Japan Airlines now lets people avoid sitting near babies—and we're here for it

The airline has introduced a child icon to their seat map, which might actually lead to decreases in the amount of side-eye lobbied at parents with screaming kids.

Photo: iStockphoto

As new parents, we feel exposed in so many ways: A crying baby in a quiet space is like a catcall for judgment, breastfeeding means our once-hidden boobs become public domain, and an infant can go from adorable to poo-splattered in mere seconds. So when we hear that our parenthood is about to be outed in a new and novel way, our initial response is to get our (aching) backs up.

But the more we think about Japan Airline’s new online booking feature—an update to the seat selection tool that discloses where any children aged eight months to two years old will be sitting—the more we like it. Getting on a plane with a two-and-under is riddled with so many sources of anxiety, chief among them the prospect of sitting in close proximity to a hater. The last thing we need cutting through already-precarious attempts to entertain, feed and put an infant or toddler to sleep is a hearty helping of side-eye and a symphony of exasperated sighs.

Lonely young boy sitting on airplane Can airlines really seat a kid away from their parents?Imagine that anyone sitting near you on that long-haul flight was mentally prepared for the prospect and came equipped with ear plugs, sleeping mask and whatever else they needed to pretend you aren’t there. Brilliant! Or, better yet, what if parents of other children chose to sit nearby (power in numbers, right?) and offered little ones a chance to entertain each other. Could that sweet, grandmotherly woman have actually chosen to sit across the aisle because she loves babies?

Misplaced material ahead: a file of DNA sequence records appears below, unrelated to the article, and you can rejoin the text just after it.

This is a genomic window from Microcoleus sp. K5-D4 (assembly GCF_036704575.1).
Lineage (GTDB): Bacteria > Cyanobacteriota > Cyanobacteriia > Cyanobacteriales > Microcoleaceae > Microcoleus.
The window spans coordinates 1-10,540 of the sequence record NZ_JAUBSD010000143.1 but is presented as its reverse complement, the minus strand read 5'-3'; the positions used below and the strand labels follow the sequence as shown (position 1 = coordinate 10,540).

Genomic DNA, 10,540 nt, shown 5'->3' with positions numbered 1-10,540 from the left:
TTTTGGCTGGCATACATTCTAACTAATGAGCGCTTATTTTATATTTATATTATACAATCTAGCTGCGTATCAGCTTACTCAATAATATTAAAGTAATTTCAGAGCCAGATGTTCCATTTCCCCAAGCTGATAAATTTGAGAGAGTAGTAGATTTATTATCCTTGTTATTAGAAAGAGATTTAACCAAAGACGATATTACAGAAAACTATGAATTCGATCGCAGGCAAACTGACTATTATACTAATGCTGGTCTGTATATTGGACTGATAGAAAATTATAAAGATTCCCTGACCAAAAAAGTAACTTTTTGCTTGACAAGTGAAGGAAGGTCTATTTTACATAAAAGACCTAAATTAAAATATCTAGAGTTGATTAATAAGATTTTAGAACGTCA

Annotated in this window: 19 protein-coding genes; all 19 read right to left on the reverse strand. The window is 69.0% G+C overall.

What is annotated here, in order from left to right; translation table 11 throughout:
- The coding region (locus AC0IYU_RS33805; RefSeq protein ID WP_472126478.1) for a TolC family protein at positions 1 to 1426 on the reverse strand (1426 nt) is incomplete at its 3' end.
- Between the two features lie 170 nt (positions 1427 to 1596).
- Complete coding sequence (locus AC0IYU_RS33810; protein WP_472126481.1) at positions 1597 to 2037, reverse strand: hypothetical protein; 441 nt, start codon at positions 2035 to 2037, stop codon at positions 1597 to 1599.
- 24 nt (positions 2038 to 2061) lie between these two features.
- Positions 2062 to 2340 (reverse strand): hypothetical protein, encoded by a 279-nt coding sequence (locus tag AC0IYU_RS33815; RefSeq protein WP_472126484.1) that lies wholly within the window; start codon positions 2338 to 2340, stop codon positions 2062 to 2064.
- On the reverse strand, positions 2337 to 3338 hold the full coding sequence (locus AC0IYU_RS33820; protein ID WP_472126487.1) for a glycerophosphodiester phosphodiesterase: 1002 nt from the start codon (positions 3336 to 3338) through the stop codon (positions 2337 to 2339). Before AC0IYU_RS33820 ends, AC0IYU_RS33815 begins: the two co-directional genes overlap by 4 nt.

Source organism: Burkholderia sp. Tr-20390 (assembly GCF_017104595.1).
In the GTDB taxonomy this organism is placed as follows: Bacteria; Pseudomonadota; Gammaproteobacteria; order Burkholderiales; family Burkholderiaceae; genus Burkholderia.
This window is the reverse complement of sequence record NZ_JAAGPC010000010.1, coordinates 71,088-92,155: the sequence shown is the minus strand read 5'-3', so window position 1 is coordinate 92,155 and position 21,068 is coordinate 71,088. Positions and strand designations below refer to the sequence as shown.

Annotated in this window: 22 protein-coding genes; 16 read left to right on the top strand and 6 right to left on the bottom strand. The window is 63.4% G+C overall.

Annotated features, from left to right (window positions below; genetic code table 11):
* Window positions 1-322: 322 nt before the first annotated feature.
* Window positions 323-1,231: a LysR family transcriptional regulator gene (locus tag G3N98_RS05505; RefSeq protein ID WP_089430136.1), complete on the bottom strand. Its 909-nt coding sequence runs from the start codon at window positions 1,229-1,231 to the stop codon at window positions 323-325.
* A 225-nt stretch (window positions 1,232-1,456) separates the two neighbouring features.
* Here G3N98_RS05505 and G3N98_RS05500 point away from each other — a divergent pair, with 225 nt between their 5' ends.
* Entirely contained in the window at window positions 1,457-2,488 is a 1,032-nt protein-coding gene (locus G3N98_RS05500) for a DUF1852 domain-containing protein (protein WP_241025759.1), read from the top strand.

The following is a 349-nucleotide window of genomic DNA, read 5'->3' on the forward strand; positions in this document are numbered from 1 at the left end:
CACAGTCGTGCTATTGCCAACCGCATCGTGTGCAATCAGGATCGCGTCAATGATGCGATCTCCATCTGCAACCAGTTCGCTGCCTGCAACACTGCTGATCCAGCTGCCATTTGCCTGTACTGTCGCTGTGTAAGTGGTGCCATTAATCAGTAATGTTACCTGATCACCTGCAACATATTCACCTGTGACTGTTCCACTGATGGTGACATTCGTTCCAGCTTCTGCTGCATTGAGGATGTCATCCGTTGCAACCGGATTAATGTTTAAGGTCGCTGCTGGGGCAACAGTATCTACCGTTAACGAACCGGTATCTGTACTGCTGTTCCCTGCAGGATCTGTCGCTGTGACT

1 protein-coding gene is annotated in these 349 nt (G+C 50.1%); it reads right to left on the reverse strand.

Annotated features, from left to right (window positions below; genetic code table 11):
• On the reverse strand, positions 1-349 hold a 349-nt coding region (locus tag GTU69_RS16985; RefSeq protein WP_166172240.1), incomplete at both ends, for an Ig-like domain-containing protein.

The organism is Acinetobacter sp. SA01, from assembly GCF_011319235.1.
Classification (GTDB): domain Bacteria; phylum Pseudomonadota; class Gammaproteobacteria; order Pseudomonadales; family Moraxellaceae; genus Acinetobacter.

Japan Airlines isn’t the first to offer this service—according to The Guardian, All Nippon Airways has been noting children’s seats “for a while”—and it’s not without its exceptions. Anyone who books through a third-party site won’t have access to the same seating chart, nor does it apply for large tour groups. And if the airline changes its aircraft last minute, reserved seating can change.

It’s really never OK for travellers to be assholes to parents of babies on planes. Do you think we enjoy it when they wail in public? Or that we’d prefer not to have any rest on a 12-hour flight? But as parents, any opportunity to hedge our bets and have a slightly lowered chance of sitting next to that type of fellow passenger is a welcome one.

Now if only they could come up with a way to lull our travelling kids to sleep

Read more:
Is it ok to give kids Gravol or Benadryl so they sleep on a plane?
Yes, your baby needs a passport

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